But what about ROCOR until 5 (I think) years ago?

Potted history............

The Russian Orthodox Church Abroad was canonically established in 1921 by a Decree of Patriarch Tikhon and the Russian Synod of bishops.

The Russian Orthodox Church Abroad was in canonical communion and concelebration with every Orthodox Church.

The Russian Orthodox Church Abroad remained in full communion with all Orthodox Churches (except with Moscow which was increasingly Sovietised) for another 50 years.

But in 1969, the Greek Orthodox Archdiocese of America quietly dropped the name of the Russian Orthodox Church Abroad from its list of Sister Churches.  This was a result of the complaints of the Primate of ROCA against the ecumenical activities of the crazy 1960s.

One by one the other Orthodox Churches also stopped concelebration with ROCA.

However, two Orthodox Churches remained in full communion with ROCA through all its existence, the Church of Jerusalem and the Church of Serbia.


It should be noted that what in fact ceased from 1969 onwards was NOT communion since ROCA people continued to receive communion in the other Orthodox Churches and vice versa.  What in fact ceased was the concelebration of bishops and clergy. 

2007 - the signing in Moscow of the Act of Canonical Communion between the Church of Russia and the Russian Church Abroad.
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« Reply #66 on: June 13, 2011, 06:41:05 PM »

Anything's possible.  Rome is showing itself to be flexible in ways that were inconceivable 50 years ago (e.g., the Anglican Use and ordaining former Anglican clergy who are married).  As for the Orthodox, it has already happened that two Orthodox churches who are not in communion with each other are both in communion with a third Orthodox church.  It's not that much of a stretch to see the Antiochian Orthodox and Melkites being in communion with each other but not necessarily with all other Orthodox churches.
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« Reply #67 on: June 13, 2011, 07:14:58 PM »

Eastern Catholics, Oriental Orthodox, dual communion...

After Vatican II, Eastern Catholics were given more leeway than thye had prior to that. Nonetheless, Melkites could not "make a decision" to enter into communion with an Orthodox Church, and any such agreement, simply by the nature of the Unia, would include Roman Catholics. Thus, Melkites could not be in "dual communion" with an Orthodox Church-if Rome was in communion witj an Orthodox Church, the Melkites would be also. If Rome was not, the Melkites could not be. Eastern Catholics and Rome are not "in communion" with each other as are Orthodox Churches-Eastern Catholics are under Rome, period. The Roman Catholic Church has no ruling Bishops as do the Orthodox-all Bishops are essentially answerable to the Pope, and are his Vicars. In other words, any Church not under Rome cannot be 'in communion' with 'part' of the Papal holdings ... its all or nothing. Theologically as well ... how could the Infallible Pope accept into 'communion' those who do not believe in his Infallibility? You are 'under' Rome, or you are not. And, there are Eastern Catholics who are interestred in none of this "nonsense" (their view). In the late 1990s I ran across a book by a Ukrainian Eastern Catholics who had been involved in Ukrainian nationalist underground activities against the Soviet Union. He had been in the Gulag for years, etc., and when he was released, wrote a book about his experiences. He denounced the Orthodox Church as totally heretical, and wanted to have absolutely nothing whatsoever to do with it. He spoke as if this was a common attitrude among his compatriots ...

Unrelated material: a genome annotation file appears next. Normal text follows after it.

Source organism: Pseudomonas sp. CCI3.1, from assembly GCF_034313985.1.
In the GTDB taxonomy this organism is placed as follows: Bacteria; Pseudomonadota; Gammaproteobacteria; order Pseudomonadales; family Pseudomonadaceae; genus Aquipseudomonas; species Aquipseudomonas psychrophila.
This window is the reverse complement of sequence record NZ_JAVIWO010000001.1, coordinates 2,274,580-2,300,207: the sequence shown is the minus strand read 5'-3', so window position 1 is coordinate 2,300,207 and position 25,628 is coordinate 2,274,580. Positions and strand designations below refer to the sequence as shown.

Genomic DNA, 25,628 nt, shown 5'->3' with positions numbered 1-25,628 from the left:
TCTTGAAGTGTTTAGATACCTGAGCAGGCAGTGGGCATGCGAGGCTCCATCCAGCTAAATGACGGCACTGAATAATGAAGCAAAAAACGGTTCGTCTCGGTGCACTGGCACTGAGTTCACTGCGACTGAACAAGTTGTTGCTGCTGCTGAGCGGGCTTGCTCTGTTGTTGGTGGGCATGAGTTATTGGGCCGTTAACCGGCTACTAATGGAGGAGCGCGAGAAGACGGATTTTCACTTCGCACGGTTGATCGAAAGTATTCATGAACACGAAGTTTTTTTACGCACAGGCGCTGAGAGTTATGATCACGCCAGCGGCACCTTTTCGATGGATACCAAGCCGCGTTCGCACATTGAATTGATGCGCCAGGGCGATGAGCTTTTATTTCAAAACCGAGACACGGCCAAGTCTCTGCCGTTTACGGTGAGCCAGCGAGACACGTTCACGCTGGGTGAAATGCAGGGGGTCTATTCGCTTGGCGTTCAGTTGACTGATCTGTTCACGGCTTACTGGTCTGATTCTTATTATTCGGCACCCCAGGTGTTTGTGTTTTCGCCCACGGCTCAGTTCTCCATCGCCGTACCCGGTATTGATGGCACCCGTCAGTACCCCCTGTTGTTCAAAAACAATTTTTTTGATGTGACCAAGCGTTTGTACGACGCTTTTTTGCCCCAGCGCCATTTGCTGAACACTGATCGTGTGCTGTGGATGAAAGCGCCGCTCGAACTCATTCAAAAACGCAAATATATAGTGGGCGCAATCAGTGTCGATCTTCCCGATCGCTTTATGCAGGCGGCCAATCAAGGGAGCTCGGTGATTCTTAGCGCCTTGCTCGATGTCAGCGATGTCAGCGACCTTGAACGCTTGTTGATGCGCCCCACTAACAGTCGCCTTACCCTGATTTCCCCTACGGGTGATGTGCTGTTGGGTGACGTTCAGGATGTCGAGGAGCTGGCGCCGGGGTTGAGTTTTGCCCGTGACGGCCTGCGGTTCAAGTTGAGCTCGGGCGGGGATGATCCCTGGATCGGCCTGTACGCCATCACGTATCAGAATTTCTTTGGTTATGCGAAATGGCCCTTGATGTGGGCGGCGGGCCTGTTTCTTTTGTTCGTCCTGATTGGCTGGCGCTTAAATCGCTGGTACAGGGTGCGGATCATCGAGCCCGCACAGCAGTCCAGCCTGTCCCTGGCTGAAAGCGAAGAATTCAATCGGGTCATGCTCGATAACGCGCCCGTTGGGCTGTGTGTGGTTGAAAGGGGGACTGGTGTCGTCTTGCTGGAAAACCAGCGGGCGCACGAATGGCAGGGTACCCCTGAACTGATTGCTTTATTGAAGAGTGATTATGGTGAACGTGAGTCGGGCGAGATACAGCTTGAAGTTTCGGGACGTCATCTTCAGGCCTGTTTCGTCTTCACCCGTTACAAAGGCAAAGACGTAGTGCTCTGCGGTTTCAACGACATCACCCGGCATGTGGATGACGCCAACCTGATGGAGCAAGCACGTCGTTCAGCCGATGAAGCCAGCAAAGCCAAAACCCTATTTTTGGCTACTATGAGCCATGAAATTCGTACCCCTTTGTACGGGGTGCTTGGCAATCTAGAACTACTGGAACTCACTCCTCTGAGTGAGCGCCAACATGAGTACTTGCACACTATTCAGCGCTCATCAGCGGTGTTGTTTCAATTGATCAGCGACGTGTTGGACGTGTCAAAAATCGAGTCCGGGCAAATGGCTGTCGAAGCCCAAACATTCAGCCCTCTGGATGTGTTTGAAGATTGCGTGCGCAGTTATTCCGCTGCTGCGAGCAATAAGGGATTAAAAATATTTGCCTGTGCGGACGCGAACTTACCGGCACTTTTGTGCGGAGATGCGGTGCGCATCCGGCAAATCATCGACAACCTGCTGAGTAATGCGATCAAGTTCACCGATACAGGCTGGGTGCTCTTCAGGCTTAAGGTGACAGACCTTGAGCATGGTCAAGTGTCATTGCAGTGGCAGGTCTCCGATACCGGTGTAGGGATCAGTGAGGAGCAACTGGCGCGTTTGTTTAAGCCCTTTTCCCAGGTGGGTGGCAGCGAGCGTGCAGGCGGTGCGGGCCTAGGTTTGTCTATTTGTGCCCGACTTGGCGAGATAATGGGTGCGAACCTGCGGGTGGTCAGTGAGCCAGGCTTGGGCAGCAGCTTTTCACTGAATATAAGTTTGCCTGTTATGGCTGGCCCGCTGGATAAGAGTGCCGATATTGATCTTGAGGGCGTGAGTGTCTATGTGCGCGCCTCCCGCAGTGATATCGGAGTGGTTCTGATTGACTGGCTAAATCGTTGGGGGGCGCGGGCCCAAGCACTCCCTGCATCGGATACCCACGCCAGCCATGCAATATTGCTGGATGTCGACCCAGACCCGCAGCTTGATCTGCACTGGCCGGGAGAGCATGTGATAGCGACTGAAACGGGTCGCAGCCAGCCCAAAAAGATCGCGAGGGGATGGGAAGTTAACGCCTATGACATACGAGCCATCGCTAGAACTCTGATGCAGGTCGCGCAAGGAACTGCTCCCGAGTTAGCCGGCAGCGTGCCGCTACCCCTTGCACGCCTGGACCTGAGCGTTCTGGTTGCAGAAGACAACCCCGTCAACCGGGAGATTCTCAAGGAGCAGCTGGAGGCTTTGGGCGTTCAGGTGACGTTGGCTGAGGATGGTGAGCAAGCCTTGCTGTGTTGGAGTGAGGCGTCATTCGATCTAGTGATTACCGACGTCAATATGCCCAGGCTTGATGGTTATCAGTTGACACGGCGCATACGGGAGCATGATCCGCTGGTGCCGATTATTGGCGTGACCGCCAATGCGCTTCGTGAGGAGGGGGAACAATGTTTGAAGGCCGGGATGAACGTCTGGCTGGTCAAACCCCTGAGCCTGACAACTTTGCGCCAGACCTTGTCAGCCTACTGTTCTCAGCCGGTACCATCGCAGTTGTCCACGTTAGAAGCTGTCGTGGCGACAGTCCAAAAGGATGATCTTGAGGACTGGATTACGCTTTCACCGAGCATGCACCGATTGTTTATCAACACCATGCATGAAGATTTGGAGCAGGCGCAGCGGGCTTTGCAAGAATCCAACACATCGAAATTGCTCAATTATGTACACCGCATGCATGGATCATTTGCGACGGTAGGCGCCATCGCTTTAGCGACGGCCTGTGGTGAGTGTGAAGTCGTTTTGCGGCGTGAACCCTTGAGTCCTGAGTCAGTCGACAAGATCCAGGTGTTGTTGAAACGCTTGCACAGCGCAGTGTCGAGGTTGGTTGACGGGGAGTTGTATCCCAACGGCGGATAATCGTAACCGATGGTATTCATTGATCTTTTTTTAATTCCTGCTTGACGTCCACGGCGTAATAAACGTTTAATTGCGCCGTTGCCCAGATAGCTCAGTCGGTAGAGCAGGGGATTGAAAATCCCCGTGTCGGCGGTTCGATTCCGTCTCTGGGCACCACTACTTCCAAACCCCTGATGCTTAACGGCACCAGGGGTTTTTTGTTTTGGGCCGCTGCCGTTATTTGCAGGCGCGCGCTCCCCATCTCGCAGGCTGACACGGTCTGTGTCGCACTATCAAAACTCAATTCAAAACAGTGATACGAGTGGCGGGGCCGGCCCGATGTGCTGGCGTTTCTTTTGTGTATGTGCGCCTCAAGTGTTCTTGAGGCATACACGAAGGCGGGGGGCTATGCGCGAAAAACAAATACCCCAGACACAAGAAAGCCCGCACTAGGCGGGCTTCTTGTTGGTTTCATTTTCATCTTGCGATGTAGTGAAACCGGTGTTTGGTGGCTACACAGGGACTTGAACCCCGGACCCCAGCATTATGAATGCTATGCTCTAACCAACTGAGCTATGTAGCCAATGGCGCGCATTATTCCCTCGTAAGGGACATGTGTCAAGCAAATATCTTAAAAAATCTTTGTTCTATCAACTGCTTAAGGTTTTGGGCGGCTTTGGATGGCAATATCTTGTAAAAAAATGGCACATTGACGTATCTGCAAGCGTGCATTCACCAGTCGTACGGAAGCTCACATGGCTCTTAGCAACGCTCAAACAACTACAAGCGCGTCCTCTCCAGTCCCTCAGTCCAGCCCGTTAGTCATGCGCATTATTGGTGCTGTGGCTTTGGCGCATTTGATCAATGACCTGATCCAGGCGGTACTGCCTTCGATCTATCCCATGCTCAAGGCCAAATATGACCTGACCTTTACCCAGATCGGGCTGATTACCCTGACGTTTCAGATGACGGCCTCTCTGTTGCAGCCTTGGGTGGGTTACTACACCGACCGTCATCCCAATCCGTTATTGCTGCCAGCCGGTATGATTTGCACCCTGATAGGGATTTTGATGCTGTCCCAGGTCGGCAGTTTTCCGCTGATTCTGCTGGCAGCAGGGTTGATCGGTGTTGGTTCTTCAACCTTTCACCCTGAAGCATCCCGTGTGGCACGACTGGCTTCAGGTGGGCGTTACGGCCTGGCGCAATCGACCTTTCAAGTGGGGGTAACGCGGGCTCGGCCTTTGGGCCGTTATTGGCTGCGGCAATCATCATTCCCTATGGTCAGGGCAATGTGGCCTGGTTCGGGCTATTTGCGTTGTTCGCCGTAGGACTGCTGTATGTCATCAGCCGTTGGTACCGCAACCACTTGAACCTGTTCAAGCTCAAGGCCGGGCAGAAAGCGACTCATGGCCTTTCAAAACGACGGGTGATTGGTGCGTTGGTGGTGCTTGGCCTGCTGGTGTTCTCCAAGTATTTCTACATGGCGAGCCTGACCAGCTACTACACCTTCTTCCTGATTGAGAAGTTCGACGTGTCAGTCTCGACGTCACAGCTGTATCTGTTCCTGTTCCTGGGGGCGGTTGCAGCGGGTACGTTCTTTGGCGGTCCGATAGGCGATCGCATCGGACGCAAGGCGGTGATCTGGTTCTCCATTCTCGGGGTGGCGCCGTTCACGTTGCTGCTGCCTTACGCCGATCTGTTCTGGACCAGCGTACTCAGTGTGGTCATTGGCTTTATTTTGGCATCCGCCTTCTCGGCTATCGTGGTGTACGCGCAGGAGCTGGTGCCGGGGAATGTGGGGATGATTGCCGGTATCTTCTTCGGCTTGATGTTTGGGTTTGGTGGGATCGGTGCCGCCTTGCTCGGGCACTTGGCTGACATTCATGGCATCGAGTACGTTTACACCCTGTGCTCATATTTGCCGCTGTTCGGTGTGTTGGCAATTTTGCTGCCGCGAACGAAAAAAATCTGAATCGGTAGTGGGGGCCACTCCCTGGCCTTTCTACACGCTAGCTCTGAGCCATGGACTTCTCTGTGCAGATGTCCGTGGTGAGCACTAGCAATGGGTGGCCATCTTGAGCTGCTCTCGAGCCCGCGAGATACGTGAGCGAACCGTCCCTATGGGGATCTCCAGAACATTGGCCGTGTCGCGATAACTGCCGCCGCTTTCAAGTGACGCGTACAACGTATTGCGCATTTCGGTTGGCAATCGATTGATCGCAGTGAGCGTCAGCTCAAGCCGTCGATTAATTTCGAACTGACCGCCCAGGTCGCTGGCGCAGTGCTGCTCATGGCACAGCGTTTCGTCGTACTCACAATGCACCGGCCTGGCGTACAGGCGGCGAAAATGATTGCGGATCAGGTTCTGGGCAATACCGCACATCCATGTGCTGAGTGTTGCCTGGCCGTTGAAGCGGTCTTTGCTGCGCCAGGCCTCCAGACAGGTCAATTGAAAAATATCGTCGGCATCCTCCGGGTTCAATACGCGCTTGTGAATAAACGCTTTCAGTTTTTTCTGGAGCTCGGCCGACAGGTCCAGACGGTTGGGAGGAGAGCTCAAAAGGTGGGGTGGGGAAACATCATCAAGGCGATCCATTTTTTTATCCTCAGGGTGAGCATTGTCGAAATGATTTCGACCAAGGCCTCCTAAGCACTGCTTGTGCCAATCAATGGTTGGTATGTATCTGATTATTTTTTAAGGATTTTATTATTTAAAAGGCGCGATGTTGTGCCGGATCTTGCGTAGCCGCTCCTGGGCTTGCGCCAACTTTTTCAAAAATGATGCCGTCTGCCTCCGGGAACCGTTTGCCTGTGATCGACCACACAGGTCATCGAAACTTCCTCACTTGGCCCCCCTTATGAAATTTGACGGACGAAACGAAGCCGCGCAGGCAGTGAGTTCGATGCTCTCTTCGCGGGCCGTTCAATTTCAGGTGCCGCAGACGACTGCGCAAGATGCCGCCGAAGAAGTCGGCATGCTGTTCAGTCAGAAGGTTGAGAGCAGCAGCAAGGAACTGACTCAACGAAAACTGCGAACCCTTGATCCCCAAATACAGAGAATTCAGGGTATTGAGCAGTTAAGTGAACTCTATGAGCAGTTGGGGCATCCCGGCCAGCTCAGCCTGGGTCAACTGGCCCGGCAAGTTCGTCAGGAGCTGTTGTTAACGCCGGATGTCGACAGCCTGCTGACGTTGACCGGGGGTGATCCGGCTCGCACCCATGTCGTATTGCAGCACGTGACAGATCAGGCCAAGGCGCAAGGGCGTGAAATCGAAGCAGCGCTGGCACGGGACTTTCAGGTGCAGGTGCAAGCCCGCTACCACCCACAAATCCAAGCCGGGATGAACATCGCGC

The Oriental Orthodox and Rome, in the early 1990s, had made several agrrements, and were preparing several more-I have not followed this since then, but at that time, the Amenians, Copts, Syrians and 'Thomas Christians' in India had agrements ranging from rules that mixed marriages were to be held in the church of the wife, to allowing intercommunion in case of 'necessity,' to agreements for 'sharing formation of priests,' and allowing generally all 'mysteries' to be shared in different circumstances. The pending agreements were for, of course, further interaction of all sorts. If Rome has indeed "permitted the Chaldeans (Eastern Catholics originally in the Assyrian Church) to be 'in communion' with the Assyrian Church, then there is a similar agreement with Rome. Such agreements were being discussed between the Vatican and the Assyrians in the early 1990s also. And, this type of thing between O.O. and Rome probably goes back even further.

so, "dual communion" -Rome and X, Orthodoxy Church of .... and X-will not only NOT be seen in my lifetime, it is impossible the way things stand today. Under Rome, or not. No middle option.

U-word removed - MK
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« Reply #68 on: June 13, 2011, 07:20:37 PM »